Unteachable by Leah Raeder


In an increasingly popular genre like New Adult, it's tough to find true gems. But Unteachable had enough forbidden love and spice to catch and keep my attention. But unlike other New Adult novels, what put this one over the top was the writing.

Maise has some obvious Dad issues, issues that she herself knows better than anyone. But she can't help herself; for the last several years she's only been interested older men, up to twice her age--once even thrice her age. They are more sexually experienced and give her more pleasure than those puny teenagers. But when she meets a man at the fair one night, the night before her senior year of high school, she is enthralled by more than his age. From the second their lips touch, she can feel something different, something she has never felt before. Their heated hook-up isn't just about pleasure, it's about an emotion she can't even begin to understand or comprehend.

But Maise bolts the second it ends, with lead in the pit of her stomach. She knows full well she's leaving a good thing, and if she's never stuck around before, she can't help but be sad that she'll never see him again. Which is why when she walks into class and discovers that Evan, the car hook-up, is actually Mr. Wilke--her new film teacher, she's both terrified and inexplicably happy. She knows she should bolt again, but there's something about Evan that she can't deny. And is she willing to risk both of their futures to be with him.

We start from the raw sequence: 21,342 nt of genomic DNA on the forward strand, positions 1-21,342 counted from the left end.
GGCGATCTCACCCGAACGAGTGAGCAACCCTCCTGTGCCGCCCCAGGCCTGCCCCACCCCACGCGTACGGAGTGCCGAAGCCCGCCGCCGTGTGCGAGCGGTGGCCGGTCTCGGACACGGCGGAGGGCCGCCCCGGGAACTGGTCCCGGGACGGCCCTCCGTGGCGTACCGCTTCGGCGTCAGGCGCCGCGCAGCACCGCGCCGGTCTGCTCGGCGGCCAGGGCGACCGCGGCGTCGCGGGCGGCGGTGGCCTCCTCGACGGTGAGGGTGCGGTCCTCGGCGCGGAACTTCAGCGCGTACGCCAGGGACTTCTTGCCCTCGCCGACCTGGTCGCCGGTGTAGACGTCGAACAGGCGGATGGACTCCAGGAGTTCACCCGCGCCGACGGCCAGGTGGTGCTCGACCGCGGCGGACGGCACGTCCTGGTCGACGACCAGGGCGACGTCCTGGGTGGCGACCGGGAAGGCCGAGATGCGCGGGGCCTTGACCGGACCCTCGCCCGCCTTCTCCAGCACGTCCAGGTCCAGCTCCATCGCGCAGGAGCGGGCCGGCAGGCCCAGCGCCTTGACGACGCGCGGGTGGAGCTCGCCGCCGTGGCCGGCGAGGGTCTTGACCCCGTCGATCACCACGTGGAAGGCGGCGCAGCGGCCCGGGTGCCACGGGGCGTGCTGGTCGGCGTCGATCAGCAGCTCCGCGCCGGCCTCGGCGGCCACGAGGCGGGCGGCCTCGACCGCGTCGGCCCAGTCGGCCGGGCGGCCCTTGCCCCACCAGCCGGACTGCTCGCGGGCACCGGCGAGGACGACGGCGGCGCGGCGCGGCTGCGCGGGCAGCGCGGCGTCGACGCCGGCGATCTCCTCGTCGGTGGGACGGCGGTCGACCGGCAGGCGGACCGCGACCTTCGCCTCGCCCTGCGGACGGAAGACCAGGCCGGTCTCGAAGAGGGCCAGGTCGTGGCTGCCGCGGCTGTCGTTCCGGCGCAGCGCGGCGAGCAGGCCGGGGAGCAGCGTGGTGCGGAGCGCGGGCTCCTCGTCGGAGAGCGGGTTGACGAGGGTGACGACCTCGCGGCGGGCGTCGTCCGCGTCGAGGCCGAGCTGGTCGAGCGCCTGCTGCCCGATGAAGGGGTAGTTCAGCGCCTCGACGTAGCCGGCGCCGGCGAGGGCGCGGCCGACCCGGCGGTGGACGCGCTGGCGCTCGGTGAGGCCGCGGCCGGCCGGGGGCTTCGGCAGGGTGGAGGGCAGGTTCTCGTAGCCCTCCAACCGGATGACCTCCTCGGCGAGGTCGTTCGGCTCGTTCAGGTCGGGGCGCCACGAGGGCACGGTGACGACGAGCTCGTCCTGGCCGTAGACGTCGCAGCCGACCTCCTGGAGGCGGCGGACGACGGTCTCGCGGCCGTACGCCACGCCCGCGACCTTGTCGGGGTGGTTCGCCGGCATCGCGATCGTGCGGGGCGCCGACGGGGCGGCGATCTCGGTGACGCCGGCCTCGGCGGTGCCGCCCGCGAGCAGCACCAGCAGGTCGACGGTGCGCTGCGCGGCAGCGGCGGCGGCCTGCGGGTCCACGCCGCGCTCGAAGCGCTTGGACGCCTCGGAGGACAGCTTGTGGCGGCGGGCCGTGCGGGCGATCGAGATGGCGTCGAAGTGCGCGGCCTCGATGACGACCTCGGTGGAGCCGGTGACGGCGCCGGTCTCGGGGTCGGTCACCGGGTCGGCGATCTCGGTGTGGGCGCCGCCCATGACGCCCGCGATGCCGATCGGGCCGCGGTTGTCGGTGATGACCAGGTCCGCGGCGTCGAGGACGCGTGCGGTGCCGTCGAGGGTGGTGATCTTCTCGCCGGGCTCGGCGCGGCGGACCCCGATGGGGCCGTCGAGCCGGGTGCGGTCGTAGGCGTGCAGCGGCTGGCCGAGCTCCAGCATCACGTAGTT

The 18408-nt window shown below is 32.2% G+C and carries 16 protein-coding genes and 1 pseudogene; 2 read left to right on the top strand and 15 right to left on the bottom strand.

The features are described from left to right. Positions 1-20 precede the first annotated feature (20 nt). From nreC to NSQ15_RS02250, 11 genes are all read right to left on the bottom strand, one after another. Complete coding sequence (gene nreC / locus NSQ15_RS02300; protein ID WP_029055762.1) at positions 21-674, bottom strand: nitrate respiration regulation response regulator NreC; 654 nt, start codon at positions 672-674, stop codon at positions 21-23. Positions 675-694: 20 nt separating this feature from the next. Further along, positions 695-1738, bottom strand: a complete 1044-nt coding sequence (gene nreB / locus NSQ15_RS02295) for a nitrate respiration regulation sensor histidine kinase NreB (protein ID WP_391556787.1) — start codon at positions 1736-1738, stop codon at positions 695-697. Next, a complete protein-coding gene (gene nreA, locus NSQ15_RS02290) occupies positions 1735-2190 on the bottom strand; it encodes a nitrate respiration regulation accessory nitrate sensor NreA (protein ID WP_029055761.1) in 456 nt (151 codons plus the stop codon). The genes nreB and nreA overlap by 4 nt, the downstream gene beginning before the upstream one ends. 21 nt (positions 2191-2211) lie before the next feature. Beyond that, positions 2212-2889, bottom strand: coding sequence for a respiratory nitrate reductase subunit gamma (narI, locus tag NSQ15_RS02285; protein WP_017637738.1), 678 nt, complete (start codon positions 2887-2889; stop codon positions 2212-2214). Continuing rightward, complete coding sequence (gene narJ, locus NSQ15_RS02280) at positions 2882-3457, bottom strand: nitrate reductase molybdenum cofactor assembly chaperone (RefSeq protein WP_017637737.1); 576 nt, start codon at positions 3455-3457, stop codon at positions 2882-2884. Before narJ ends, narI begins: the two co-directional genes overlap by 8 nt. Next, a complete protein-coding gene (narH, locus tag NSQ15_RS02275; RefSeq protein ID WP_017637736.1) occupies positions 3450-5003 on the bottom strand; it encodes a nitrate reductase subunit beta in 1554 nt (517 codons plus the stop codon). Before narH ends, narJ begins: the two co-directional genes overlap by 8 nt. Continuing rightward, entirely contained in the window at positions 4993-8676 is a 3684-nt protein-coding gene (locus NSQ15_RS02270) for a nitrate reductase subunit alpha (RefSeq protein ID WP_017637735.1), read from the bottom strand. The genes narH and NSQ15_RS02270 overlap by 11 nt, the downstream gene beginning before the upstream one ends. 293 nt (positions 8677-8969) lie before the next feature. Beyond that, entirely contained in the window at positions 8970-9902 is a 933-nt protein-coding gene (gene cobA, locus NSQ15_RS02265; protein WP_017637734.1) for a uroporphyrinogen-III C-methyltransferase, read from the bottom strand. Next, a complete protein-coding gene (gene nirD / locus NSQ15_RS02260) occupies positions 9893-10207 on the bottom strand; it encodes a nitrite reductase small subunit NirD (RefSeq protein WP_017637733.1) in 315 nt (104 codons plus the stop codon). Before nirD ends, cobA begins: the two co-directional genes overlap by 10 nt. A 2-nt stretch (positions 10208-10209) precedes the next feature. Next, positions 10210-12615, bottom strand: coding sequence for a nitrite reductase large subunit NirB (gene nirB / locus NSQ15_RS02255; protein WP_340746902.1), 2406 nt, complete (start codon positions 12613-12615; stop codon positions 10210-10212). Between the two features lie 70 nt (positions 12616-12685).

I am a HUGE fan of forbidden love stories. So I've had my eye on this book since I discovered it a month ago. And with a crazy, stressful week of school, I needed something smut-tastic to wipe my mind clean. I couldn't have chosen better. It was sexy as hell, with more sex scenes than the average New Adult novel--which I loved. The author wasn't afraid, that's for sure.

But what really shocked me about this novel was the writing. It was beautifully written. A lot of the time when you are reading a romance or smut novel, you compromise on the writing. It's just not important or what the novel is really focused on. But damn, the author did not do that one bit. She wrote it sounding like a teenager, yet interwove spellbinding metaphors and similes and sentences. It was incredible. And I officially want to read everything she will ever write.

I was, however, immensely worried about the ending. It really kept me on the edge of my seat, almost to the point that I was seeing red--which I didn't really like. But what I did like was that it didn't have this explosion where they got in trouble, because that's expected from a Teacher/Student romance novel.

It was a solid New Adult book that I will definitely read again.

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